Statins are widely used to reduce the risk of cardiovascular diseases and lower blood cholesterol, but attention has recently focused on its role in the prevention of cancer.
A new study published in the International Journal of Cancer has found that use of statin by women aged 50 or older was associated with a significantly lower risk of developing any histologic type of ovarian cancer over the next decade compared with non-statin users. The study also found that the effect was independent of the use of any other concomitant medication.
Daniel W. Cramer, Obstetrics and Gynecology Epidemiology Center, Brigham and Women’s Hospital, Boston, MA, and colleagues assessed whether statin use can lower the risk for epithelial ovarian cancer (EOC). For the purpose, they compared 2,040 women with EOC and 2,100 women without the disease.
The New England Case-Control (NEC) study enrolled participants in three time periods: 1992-1998, 1998-2002, and 2003-2008. “The participants were asked if they ever used statins for at least 6 consecutive months … age at first use of statins, type and quantity, and the duration of use,” the researchers noted. The dose consumed by statin users was determined by recording the number of tablets women took over a specific time period and whether or not the statin was lipophilic or hydrophilic.
The risk of ovarian cancer was 32% lower among statin users compared with those who did not use a statin.
- No association between statin use and ovarian cancer was seen in women who began use before age 50.
- The risk of ovarian cancer was 37% lower in statin users between the ages of 50 and 59 compared with non-users, at an OR of 0.63.
- Among women age 60 and older, the risk of ovarian cancer was 39% lower among statin users versus non-users, at an odds ratio of 0.61 (95% CI 0.44-0.85).
- The reduction in ovarian cancer risk was also most apparent among women who had taken a statin for 2.o to 4.9 years, but the benefit was apparent for all invasive cancers as well as for both early and late-stage disease.
- The benefit of taking a statin on ovarian cancer risk was greater for women who used both a statin and either a non-steroidal anti-inflammatory drug or a statin plus aspirin.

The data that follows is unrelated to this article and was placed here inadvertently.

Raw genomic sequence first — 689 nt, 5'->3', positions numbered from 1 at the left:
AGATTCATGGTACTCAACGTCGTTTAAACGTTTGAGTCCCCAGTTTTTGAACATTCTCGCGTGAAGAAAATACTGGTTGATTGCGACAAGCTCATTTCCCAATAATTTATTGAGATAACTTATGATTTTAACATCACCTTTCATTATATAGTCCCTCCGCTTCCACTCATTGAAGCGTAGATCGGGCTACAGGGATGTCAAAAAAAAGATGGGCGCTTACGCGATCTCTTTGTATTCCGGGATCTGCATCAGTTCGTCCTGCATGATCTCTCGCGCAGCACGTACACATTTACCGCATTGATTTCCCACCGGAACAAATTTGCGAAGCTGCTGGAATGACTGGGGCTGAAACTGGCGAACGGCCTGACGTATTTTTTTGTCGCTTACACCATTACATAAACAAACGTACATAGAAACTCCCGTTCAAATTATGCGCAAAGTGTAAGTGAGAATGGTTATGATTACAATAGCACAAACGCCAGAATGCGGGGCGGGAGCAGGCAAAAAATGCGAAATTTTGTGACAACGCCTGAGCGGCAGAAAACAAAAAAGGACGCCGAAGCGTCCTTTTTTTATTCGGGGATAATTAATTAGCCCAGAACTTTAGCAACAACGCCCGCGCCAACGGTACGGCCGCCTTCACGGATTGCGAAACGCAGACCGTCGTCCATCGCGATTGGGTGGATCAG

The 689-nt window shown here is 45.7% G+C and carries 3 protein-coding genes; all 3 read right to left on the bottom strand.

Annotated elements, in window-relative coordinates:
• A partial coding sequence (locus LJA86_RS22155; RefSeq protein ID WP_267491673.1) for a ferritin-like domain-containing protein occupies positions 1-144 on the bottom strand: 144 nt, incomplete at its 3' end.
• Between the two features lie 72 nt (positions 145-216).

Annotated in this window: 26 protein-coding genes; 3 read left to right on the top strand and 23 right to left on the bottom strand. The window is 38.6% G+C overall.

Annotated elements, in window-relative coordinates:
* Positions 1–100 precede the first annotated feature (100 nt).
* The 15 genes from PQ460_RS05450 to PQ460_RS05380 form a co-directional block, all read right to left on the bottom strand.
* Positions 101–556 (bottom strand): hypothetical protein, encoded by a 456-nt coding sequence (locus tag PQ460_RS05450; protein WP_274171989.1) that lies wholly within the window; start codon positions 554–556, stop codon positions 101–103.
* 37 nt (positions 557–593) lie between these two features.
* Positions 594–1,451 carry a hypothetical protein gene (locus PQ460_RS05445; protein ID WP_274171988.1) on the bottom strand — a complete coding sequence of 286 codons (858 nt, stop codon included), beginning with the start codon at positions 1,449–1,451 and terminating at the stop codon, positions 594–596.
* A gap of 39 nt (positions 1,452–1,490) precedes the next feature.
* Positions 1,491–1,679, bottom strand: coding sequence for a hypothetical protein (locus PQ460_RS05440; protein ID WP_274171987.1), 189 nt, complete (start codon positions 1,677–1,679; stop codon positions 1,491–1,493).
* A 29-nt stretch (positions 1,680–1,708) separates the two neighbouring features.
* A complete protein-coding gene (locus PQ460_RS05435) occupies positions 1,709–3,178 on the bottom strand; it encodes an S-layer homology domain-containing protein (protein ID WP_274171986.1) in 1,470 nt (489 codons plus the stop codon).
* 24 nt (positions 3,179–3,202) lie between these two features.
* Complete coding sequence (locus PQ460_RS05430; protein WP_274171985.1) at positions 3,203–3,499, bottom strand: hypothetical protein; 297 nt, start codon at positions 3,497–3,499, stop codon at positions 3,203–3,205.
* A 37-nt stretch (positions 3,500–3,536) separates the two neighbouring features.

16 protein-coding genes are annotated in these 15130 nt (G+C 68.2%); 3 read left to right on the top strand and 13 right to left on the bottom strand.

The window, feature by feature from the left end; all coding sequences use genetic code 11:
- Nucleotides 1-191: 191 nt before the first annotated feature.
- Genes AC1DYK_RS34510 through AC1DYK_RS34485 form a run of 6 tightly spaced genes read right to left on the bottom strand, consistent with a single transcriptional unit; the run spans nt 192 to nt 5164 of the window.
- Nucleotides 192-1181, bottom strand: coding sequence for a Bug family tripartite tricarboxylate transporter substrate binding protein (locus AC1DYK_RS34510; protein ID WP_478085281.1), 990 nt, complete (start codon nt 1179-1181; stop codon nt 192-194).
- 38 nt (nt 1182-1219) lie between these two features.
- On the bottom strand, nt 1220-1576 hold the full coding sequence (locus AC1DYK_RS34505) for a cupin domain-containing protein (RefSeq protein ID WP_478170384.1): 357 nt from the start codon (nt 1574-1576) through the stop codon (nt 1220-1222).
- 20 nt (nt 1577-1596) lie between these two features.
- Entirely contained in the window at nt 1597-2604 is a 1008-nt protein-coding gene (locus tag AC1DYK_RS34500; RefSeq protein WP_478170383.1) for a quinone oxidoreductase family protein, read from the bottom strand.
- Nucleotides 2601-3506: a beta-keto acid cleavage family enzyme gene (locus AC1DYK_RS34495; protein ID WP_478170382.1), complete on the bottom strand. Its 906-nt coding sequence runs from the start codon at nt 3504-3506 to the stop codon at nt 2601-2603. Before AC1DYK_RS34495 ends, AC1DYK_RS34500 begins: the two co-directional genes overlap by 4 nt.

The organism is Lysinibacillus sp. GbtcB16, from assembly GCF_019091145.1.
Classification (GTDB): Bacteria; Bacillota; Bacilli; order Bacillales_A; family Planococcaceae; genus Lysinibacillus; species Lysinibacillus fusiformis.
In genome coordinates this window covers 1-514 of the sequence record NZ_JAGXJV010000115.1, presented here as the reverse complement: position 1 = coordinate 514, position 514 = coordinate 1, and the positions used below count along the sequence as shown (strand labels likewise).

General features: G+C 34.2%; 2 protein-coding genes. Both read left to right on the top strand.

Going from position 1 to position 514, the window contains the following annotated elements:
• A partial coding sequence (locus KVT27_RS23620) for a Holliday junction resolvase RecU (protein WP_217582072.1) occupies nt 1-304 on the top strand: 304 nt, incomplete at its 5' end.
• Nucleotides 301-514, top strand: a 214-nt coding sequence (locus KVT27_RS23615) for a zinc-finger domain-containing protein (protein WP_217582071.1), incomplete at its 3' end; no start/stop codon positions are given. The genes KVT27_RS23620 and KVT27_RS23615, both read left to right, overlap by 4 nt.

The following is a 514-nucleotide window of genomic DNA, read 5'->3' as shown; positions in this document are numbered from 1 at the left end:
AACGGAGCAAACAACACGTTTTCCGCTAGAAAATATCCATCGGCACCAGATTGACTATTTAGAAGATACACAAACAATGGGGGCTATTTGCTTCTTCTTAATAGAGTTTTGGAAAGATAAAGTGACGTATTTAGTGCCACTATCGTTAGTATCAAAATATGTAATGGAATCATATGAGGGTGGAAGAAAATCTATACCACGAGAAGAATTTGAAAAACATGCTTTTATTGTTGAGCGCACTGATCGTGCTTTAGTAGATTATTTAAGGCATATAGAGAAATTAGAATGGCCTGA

- The reduction in ovarian cancer risk with statin use was apparent only in women who did not have obesity, who had a body mass index of less than 30 kg/m2, and who did not have either type 1 or type 2 diabetes.
“To our knowledge, this is the first population-based case-control study to report a reduced risk for EOC, along with its major histologic subtypes, associated with statin use,” the investigators wrote.
“We think it is noteworthy that the reduction in risk was seen within a decade of [statin] introduction, with relatively short-term use,” the team added.
An association between statin use and ovarian cancer was not apparent in the 1992-1998 data, but the benefit of taking a statin on ovarian cancer risk became apparent in the later dataset between 1998 and 2002 and gained significance in the 2003 to 2008 data set, Cramer and co-authors found.
Cramer told to MedPage Today that he was not surprised by the effect statins had on the risk of ovarian cancer, though he was still impressed with the magnitude of risk reduction seen in this study. He noted that earlier research in patients at very high risk for either oesophagal or colorectal cancer had also shown that statin use significantly reduced the risk of both of these cancers compared with non-statin use.
“We’ve speculated on various ways statins might derive this benefit, and one way is that they would certainly reduce the amount of estrogen formed from precursors of estrogen in the fat,” Cramer suggested. He also pointed out that since cholesterol has a key role in activating inflammation and angiogenesis, reducing cholesterol with statin use may well block both of these pathways. In addition, he said, the 32% reduction in ovarian cancer risk seen with statin use is relatively similar to the effect observed with an oral contraceptive use or tubal ligation.
Thus, for postmenopausal women at high risk for ovarian cancer, Cramer said statin use might be considered as a means for reducing this risk, although the same does not hold true for either premenopausal women or women harboring the BCRA 1 or 2 mutation: “If a woman knows she has either of these mutations, she really needs to be very closely followed by her gynecologist or oncologist,” Cramer cautioned.
“But for postmenopausal women at high risk for ovarian cancer, it does make some sense,” he added.
For further reference follow the link: https://doi.org/10.1002/ijc.31758